As I previously mentioned, my oldest son, Jonathan, is a rather sensitive 10 year old boy. My wife and I are growing ever more concerned that he is becoming too much of a wuss, to put it bluntly. Don't get me wrong, my wife and I accept who Jonathan is and will become with all of our hearts as we love him dearly. He is a great kid and the concern comes from where both Lynn and I went through as pre-teens. We both experienced the pointed end of the stick when it came to teasing. Hell, they even called my wife "ogre" and I was, well, a nerdy wuss. I know the ogre comments still affect my wife to this day as she brings it up on occasion. I wish she could see herself through my eyes (and most likely anybody else) as she quite the opposite of being an ogre.
So, we are wary when it comes to Jonathan crying openly at such trivial matters and his inability take a little pain. You know how the old playground rules were, you'd get beaned by a ball and instead of crying they'd tell you to rub some dirt on it and get back in the game. My son, unfortunately, will go to the nurse at any sign of sniffle or some little ache that he gets. He always looks to get sympathy or some sort of band-aid or ice pack for any minor injury. I know he's only 10 but I see how even my almost 8 year old, Gabriel handles some pain and while he may try to milk some goodies out of you, he won't dwell on it like Jonathan does. Jonathan will worry about all sorts of things that may happen and get upset over things that haven't even taken place. If it hasn't happened already, Jonathan will develop a reputation of being a crybaby or wuss. I don't want him to go through the same painful childhood that we did.
Just 2 days ago I came home to him bawling loudly in the living room. He said with his lips quivering that he was on top of "T-Rex Mountain" (a snow mound where the plow sticks the snow in the parking lot behind our house) and fell and banged his knee "very, very, VERY HARD!!" (and how it must be broken!) I asked him how he made it home as it takes about 3-4 minutes to walk home and he said he walked. Right then and there I found my father channeling his parenting skills through my body and mouth and I immediately dismissed his pain and basically went cold to his crying.
"Well, if you can walk on it, it's not broken."
"Sniff, really? But it feels broken."
"Well, it would swell up if you did something serious to it. Take off your pants and I'll take a look at it."
"BUT I CAN'T, it'll hurt!!"
"Stop, yes you can, do it!"
He made a big production out of how much it hurt to take off his jeans, but I wasn't buying his crocodile tears. I took a look at his knee and saw no swelling or anything that indicated that his leg was seriously hurt. He then made another big production out of getting his pants back on and just then his mother came downstairs from her shower. He took one look at her and the water works started flowing like a broken dam.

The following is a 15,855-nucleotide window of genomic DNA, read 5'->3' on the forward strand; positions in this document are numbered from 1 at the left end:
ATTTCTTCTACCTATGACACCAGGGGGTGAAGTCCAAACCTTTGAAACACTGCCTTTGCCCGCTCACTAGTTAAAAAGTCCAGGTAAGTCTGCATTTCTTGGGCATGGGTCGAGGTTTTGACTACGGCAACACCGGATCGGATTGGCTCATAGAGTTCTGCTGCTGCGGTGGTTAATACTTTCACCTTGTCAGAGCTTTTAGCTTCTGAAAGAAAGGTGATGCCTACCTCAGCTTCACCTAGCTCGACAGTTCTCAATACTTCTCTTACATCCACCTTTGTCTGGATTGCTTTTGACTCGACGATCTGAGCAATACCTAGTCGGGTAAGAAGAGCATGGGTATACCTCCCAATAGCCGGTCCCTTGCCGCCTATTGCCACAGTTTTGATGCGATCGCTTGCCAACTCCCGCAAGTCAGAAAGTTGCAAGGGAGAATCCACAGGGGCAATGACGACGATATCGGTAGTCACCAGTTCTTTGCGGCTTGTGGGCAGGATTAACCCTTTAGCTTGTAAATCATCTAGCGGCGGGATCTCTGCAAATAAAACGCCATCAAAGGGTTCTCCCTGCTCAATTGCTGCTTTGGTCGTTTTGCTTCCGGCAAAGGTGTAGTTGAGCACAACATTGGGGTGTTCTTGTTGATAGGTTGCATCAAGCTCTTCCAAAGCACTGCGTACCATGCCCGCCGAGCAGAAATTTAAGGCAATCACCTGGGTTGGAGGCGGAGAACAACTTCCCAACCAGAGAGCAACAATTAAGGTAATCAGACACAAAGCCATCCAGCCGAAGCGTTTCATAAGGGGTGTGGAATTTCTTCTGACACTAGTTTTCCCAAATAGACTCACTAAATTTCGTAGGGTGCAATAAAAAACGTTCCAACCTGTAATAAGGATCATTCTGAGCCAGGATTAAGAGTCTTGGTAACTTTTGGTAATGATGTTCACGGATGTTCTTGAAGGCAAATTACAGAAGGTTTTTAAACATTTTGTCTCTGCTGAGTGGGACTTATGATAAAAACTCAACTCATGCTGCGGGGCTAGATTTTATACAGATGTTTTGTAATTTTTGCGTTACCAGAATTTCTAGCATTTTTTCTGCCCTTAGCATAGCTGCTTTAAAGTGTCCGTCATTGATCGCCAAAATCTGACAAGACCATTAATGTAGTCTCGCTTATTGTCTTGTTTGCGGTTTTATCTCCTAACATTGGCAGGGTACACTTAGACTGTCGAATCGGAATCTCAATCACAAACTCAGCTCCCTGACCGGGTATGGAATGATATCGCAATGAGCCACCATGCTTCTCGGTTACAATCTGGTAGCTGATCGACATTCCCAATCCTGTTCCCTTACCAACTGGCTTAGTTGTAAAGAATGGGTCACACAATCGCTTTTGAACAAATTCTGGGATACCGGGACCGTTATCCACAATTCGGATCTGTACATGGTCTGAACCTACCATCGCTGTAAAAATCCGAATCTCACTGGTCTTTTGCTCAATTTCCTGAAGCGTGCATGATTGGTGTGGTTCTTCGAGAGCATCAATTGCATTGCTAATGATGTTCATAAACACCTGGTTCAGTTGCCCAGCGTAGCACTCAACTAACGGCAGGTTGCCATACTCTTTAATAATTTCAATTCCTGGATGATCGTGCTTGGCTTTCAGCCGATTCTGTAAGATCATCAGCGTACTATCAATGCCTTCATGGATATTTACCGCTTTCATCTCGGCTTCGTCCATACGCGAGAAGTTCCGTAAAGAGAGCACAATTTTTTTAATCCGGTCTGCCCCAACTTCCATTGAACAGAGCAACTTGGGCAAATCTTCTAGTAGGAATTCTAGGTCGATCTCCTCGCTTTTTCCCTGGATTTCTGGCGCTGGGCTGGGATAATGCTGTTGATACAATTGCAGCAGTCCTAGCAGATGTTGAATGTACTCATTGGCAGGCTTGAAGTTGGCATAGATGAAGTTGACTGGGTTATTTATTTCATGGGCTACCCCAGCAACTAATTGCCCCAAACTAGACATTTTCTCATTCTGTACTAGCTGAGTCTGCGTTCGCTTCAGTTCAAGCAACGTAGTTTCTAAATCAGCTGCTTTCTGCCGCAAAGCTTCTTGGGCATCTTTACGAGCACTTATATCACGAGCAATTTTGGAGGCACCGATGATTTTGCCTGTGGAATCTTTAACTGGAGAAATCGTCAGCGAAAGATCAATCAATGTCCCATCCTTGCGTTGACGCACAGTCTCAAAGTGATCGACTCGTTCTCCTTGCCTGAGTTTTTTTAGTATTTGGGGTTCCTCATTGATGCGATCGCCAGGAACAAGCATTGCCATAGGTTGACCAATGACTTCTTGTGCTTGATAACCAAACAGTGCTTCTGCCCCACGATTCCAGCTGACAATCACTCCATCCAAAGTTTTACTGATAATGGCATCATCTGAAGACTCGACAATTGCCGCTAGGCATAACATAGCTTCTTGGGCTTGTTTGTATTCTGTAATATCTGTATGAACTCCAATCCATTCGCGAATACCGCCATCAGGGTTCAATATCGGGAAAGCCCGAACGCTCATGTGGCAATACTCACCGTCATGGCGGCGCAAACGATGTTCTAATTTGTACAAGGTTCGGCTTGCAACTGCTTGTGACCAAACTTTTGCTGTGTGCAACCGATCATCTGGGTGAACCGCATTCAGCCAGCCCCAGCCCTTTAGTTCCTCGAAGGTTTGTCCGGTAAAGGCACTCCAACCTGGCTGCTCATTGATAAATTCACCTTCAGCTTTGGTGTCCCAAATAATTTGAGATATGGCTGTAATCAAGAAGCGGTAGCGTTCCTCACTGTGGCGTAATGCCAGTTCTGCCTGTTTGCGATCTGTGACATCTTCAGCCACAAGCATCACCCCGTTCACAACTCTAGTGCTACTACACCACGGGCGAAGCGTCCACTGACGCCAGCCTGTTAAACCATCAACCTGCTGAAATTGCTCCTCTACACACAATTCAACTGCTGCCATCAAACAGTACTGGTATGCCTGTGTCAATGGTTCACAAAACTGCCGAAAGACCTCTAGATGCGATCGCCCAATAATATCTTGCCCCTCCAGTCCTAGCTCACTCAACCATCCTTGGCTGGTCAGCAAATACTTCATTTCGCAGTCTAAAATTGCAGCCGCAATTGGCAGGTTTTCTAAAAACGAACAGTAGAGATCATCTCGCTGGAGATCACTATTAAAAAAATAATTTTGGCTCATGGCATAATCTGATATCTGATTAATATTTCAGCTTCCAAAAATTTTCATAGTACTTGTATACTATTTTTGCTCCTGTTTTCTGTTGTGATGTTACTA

She gave him exactly what he wanted, a big hug and some sympathy. I sometimes wonder if it would be better if I showed a little compassion. But as bad as it sounds I feel that I don't make a big deal out of it he eventually won't either. Maybe I'm wrong and if I give him some TLC he can feel better and go do his usual thing, but I doubt it as his behavior over the next day and a half was almost comical. He was fake limping around. You could tell that the limp was fake since he was doing such a bad job at it. His refusal of making his leg straight was making my wife crazy. He was more worried that it would hurt if he would straighten his leg than actually getting hurt from the crazy limp he was doing.
We sent him to school despite his protests. We also informed him the he shouldn't go to the nurse about his leg pain as we weren't going to pick him up for it. We should have known better as his weird limp caught the eye of the teacher and then Jonathan blabbed that he wasn't allowed to go to the nurse. (I'm hoping that she hasn't reported us to child services yet.) Last night I finally forced him to straighten his leg out and walk on it or else he was getting punished. He complied and claimed it hurt but you could see he was walking fine.
This morning I had confirmation that he was fine as he ran into the kitchen after I told him we had Munchins from Dunkin Donuts that his Uncle Duane gave him and his brother.
I honestly don't know what to do at this point. I might even seek professional help for some of his behaviors and moods. I want him to be happy and stop worrying so much about things that are either out of his control or might not even happen. I know I had similar issues and it hits you harder when you see your own child go through the same thing. Maybe I should just be like my father and let him work it out on his own (because I turned out so well? HA!), but my gut tells me that isn't the best thing to do.
Can you rub some dirt on your soul and get back into the game?